There aren’t many places to stay in Tsumago, however, we recommend the lovely Fujioto inn. You will be staying in a traditional inn, feeling like a samurai hundreds of years ago (location)

Narai-Juku in Japan

Discover a well-preserved heritage former post town on the famous Nakasendo Way! Narai-Juku, located in the beautiful Kiso Valley, is perhaps less well-known than Tsumago and Magome which are on the same historical path. However, it is one of the most beautiful places along the Nakasendo Way!

Our visit to Narai-Juku was magical! We felt transported in the past, during one of the most beautiful era of Japan! We absolutely love Narai-Juku and highly recommend that you stop by for a visit.


Magome in Japan

Magome is a village nestled in the Kiso Valley along Nakasendo. The village rises to 801m above sea level. It is a former post town exactly like Tsumago and Narai-Juku.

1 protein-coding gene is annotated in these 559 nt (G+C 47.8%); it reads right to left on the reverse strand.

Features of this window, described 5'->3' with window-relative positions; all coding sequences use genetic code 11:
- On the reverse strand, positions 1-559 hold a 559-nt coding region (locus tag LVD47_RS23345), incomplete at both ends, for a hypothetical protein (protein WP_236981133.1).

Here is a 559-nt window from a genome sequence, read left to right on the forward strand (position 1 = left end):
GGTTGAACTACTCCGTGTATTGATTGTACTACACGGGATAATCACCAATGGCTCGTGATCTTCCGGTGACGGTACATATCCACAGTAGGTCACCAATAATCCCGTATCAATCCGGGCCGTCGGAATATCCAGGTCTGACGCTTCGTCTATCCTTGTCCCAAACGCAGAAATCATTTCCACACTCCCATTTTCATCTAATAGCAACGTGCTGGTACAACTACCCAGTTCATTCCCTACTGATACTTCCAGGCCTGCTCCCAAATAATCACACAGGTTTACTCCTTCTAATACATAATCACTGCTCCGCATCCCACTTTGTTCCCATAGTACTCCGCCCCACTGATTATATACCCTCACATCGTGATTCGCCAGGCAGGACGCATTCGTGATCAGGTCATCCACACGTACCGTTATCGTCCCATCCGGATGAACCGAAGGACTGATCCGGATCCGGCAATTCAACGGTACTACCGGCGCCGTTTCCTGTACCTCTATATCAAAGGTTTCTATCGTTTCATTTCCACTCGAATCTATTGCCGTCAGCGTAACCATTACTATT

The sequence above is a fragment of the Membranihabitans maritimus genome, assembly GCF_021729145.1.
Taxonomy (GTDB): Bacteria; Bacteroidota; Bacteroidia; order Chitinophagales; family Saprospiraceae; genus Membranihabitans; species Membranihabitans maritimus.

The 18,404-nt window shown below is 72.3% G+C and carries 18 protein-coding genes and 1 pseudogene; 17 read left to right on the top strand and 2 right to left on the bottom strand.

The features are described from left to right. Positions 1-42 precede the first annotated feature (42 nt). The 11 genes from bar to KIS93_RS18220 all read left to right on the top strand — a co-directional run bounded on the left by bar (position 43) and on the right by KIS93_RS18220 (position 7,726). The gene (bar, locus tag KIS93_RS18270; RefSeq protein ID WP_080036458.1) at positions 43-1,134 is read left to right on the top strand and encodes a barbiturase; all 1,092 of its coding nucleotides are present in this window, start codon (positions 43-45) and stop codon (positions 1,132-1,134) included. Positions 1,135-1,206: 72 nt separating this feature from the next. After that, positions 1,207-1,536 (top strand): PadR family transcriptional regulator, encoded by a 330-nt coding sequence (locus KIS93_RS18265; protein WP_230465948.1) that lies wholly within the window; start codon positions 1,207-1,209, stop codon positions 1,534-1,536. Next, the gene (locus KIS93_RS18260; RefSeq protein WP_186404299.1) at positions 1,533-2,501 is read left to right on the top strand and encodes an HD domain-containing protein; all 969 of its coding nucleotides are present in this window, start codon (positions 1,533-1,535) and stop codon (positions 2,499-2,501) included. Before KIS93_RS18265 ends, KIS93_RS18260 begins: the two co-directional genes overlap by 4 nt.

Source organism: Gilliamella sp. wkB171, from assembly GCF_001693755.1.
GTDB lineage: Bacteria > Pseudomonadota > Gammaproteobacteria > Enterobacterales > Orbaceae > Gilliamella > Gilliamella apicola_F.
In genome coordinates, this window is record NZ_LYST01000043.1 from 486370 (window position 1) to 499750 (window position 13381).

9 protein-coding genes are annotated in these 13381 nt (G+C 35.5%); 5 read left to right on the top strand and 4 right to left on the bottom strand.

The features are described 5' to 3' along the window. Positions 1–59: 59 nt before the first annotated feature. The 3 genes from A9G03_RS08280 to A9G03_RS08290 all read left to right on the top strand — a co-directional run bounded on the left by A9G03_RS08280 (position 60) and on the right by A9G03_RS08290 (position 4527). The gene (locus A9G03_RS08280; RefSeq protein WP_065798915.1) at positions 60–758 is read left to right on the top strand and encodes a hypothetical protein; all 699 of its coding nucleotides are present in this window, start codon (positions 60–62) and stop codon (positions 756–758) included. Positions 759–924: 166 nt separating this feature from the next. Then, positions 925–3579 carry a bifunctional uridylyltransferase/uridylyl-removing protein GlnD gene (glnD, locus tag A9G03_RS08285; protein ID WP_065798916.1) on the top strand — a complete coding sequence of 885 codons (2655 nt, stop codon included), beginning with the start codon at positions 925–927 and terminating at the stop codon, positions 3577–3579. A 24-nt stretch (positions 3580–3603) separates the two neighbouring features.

Actually, out of the 3 post towns, Magome is actually our favorite one! This town is so beautiful. This is what Japan is all about for us. We would easily rank Magome as one of the best things to see in Japan!

With its charm, its fascinating landscape, its cobbled and authentic streets and its welcoming locals, Magome is a fantastic place to visit.




While it is possible to hike many parts of the Nakasendo Way, one of the most beautiful segments is between Tsumago and Magome.

The 9 km journey will take you about three hours of walking. Along the way, you will have the opportunity to contemplate splendid cypress forests as well as enchanting villages.

Two picturesque waterfalls are also to be discovered in the vicinity of the city of Tsumago: Otake and Medaki. These idyllic waterfalls were once used as separate natural baths, hence their nicknames ‘Men’s Falls’ and ‘Women’s Falls’.

Make sure to also visit the famous Tateba Tea House!